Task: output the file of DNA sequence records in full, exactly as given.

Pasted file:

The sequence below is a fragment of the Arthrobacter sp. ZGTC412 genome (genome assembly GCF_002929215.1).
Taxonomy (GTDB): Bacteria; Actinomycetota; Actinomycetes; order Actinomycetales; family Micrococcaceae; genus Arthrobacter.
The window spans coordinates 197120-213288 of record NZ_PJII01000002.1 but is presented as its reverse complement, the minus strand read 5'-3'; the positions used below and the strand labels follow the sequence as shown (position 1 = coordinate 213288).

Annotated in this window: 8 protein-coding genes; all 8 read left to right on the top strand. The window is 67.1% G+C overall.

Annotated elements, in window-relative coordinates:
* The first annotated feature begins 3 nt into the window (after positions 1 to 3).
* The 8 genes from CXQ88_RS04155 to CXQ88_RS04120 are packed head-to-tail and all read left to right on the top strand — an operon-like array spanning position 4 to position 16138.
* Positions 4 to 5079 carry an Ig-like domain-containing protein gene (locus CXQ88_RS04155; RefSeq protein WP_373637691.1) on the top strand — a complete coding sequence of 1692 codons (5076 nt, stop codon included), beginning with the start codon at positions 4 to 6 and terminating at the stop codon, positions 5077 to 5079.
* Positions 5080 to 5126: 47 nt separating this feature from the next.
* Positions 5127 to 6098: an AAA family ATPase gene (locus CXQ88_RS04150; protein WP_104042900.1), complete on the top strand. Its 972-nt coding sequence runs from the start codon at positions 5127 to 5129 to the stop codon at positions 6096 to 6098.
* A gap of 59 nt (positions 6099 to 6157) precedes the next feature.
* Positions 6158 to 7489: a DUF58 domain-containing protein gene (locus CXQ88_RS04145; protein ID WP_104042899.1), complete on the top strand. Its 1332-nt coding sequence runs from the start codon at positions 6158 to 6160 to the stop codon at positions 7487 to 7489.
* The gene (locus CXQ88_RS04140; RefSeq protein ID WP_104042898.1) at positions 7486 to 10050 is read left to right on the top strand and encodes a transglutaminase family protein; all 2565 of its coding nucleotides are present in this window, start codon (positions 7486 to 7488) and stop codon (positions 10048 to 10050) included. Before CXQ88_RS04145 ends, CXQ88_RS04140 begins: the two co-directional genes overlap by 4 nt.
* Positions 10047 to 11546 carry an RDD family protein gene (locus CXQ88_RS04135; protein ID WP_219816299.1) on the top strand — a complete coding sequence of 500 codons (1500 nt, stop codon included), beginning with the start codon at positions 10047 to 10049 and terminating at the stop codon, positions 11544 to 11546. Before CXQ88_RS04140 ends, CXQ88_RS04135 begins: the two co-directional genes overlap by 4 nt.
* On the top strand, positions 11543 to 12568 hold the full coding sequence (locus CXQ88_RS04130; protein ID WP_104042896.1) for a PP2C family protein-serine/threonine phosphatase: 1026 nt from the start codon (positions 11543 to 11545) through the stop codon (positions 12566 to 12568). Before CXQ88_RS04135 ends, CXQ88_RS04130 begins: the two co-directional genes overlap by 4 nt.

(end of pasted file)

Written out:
The sequence below is a fragment of the Arthrobacter sp. ZGTC412 genome (genome assembly GCF_002929215.1).
Taxonomy (GTDB): Bacteria; Actinomycetota; Actinomycetes; order Actinomycetales; family Micrococcaceae; genus Arthrobacter.
The window spans coordinates 197120-213288 of record NZ_PJII01000002.1 but is presented as its reverse complement, the minus strand read 5'-3'; the positions used below and the strand labels follow the sequence as shown (position 1 = coordinate 213288).

Annotated in this window: 8 protein-coding genes; all 8 read left to right on the top strand. The window is 67.1% G+C overall.

Annotated elements, in window-relative coordinates:
* The first annotated feature begins 3 nt into the window (after positions 1 to 3).
* The 8 genes from CXQ88_RS04155 to CXQ88_RS04120 are packed head-to-tail and all read left to right on the top strand — an operon-like array spanning position 4 to position 16138.
* Positions 4 to 5079 carry an Ig-like domain-containing protein gene (locus CXQ88_RS04155; RefSeq protein WP_373637691.1) on the top strand — a complete coding sequence of 1692 codons (5076 nt, stop codon included), beginning with the start codon at positions 4 to 6 and terminating at the stop codon, positions 5077 to 5079.
* Positions 5080 to 5126: 47 nt separating this feature from the next.
* Positions 5127 to 6098: an AAA family ATPase gene (locus CXQ88_RS04150; protein WP_104042900.1), complete on the top strand. Its 972-nt coding sequence runs from the start codon at positions 5127 to 5129 to the stop codon at positions 6096 to 6098.
* A gap of 59 nt (positions 6099 to 6157) precedes the next feature.
* Positions 6158 to 7489: a DUF58 domain-containing protein gene (locus CXQ88_RS04145; protein ID WP_104042899.1), complete on the top strand. Its 1332-nt coding sequence runs from the start codon at positions 6158 to 6160 to the stop codon at positions 7487 to 7489.
* The gene (locus CXQ88_RS04140; RefSeq protein ID WP_104042898.1) at positions 7486 to 10050 is read left to right on the top strand and encodes a transglutaminase family protein; all 2565 of its coding nucleotides are present in this window, start codon (positions 7486 to 7488) and stop codon (positions 10048 to 10050) included. Before CXQ88_RS04145 ends, CXQ88_RS04140 begins: the two co-directional genes overlap by 4 nt.
* Positions 10047 to 11546 carry an RDD family protein gene (locus CXQ88_RS04135; protein ID WP_219816299.1) on the top strand — a complete coding sequence of 500 codons (1500 nt, stop codon included), beginning with the start codon at positions 10047 to 10049 and terminating at the stop codon, positions 11544 to 11546. Before CXQ88_RS04140 ends, CXQ88_RS04135 begins: the two co-directional genes overlap by 4 nt.
* On the top strand, positions 11543 to 12568 hold the full coding sequence (locus CXQ88_RS04130; protein ID WP_104042896.1) for a PP2C family protein-serine/threonine phosphatase: 1026 nt from the start codon (positions 11543 to 11545) through the stop codon (positions 12566 to 12568). Before CXQ88_RS04135 ends, CXQ88_RS04130 begins: the two co-directional genes overlap by 4 nt.